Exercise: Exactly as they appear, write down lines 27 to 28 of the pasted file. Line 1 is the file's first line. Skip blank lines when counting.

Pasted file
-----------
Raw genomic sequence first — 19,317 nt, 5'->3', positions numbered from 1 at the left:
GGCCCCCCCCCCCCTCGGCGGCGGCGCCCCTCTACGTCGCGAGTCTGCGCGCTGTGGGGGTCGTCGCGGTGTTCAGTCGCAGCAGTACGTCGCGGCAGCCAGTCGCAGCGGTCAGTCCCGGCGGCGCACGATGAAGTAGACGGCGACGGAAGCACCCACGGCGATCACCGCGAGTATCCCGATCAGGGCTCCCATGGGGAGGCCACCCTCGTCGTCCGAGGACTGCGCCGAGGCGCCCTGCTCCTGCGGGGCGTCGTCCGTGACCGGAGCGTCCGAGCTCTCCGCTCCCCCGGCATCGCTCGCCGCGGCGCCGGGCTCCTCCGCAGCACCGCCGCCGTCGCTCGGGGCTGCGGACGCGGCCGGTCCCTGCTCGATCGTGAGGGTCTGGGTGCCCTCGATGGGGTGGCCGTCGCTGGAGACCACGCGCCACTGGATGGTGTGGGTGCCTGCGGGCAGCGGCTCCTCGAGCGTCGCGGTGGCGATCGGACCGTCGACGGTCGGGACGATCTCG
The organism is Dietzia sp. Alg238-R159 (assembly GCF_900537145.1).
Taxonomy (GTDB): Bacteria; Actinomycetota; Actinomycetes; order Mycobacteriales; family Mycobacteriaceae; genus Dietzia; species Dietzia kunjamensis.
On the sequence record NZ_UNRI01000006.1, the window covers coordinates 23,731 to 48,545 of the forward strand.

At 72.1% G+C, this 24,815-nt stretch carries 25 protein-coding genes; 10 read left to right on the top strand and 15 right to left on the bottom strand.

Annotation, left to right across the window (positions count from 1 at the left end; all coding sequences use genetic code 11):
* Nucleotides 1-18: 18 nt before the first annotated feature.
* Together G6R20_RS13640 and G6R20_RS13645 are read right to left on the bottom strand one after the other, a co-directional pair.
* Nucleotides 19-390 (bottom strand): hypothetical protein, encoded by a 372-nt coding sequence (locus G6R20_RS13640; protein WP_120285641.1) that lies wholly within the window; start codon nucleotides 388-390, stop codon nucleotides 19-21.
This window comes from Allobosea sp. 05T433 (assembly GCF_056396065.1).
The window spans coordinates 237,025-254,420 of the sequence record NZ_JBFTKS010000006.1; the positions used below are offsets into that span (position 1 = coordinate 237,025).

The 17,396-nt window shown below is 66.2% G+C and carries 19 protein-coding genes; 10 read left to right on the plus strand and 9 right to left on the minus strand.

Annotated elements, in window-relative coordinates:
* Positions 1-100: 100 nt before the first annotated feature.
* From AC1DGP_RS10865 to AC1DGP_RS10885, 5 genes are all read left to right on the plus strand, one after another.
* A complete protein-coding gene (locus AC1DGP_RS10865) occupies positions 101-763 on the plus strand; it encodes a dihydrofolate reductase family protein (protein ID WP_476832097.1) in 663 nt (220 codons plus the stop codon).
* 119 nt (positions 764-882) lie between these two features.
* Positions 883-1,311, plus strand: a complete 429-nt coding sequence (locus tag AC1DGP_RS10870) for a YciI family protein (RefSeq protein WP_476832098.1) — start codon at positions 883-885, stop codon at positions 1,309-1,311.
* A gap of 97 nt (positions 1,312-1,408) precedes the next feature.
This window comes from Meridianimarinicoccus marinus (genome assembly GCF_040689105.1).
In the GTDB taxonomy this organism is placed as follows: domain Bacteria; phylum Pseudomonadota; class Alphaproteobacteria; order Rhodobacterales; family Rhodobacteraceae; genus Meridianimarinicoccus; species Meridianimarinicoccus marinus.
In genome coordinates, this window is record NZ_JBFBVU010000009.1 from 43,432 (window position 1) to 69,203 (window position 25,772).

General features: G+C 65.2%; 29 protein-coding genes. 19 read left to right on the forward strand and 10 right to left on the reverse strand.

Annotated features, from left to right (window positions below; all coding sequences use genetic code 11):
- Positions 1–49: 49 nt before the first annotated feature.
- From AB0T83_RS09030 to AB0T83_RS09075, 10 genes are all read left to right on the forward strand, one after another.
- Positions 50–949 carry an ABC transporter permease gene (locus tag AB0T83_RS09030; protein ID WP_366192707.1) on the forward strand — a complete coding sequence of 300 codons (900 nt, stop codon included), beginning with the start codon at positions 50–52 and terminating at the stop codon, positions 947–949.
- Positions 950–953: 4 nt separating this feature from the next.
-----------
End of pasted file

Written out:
- From AB0T83_RS09030 to AB0T83_RS09075, 10 genes are all read left to right on the forward strand, one after another.
- Positions 50–949 carry an ABC transporter permease gene (locus tag AB0T83_RS09030; protein ID WP_366192707.1) on the forward strand — a complete coding sequence of 300 codons (900 nt, stop codon included), beginning with the start codon at positions 50–52 and terminating at the stop codon, positions 947–949.